Grace UMC also has ministries that provide strong mental health activities that can improve the quality of life of people. Ministries focus on African American boys and men in understanding mental illness that causes depression and anxieties. Moreover, school-aged youth and teens are offered safety nets from violence, physical and cyberbullying, and peer pressures. Caregivers for Alzheimer's relatives are afforded services denoting resources, coping mechanisms, and care support. The grieving and bereaved have emotional support ministries dealing with preparation for funerals and afterward the feelings of loss of loved ones. Community and church youth who have incarcerated parents or are witnesses of domestic violence are provided gifts and cards at Christmas as a means of emotional support for stigmas and traumas they experience in their young lives. The church's reaching out to the sick and shut-ins on a regular basis by telephone calls, cards, and visits give them emotional stability in knowing that they are not alone and never forgotten. Lastly, the veterans' ministry, recognizing that many veterans lack knowledge about resources relating to post-traumatic stress, disabilities, and debilitating health issues, meets monthly and provides encouragement and support for getting appropriate services.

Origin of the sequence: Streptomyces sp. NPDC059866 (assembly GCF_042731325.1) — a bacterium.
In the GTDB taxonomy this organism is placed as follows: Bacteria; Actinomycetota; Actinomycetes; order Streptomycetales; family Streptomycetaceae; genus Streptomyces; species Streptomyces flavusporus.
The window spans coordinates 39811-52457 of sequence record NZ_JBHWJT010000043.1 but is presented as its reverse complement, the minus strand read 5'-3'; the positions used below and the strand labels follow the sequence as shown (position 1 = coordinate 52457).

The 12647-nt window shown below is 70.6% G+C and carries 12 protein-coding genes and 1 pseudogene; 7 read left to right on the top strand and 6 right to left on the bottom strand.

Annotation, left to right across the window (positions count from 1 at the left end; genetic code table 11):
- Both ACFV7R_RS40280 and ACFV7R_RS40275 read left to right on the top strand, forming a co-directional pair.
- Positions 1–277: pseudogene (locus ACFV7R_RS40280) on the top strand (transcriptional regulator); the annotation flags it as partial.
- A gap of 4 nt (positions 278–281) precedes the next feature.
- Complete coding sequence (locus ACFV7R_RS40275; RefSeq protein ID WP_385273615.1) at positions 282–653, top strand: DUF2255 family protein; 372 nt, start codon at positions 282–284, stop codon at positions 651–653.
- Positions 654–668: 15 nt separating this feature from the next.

Grace promotes an understanding of the interconnectedness of all aspects of health either locally or globally through mission ministries and educational programs/workshops. Whereas much focus is on the local health needs of our church and community, we recognize that as Christians we do not operate in a vacuum. Our brothers and sisters may be sitting in the church pew next to us, but they may also be across the oceans in Haiti, Puerto Rico, or Africa. The Center for Disease Control states that disease knows no borders, and in today's interconnected world, diseases can spread from an isolated, rural village to any major city in as little as 36 hours. Diseases such as the Zika Virus, Ebola; e-coli, traumas, injuries and displacements, and deaths from hurricanes, tsunamis, earthquakes, and tornadoes; effects of drugs being trafficked across the borders; sexually transmitted diseases from human trafficking and HIV impact the quality of life of both local, national and global citizens. Grace UMC, through mission work and educational programs, promotes an understanding that America and Fort Washington, MD are not isolated from the world's diseases and problems.
As a means of celebration, share significant stories of persons impacted by this work.
(Missions both in Haiti and Uganda)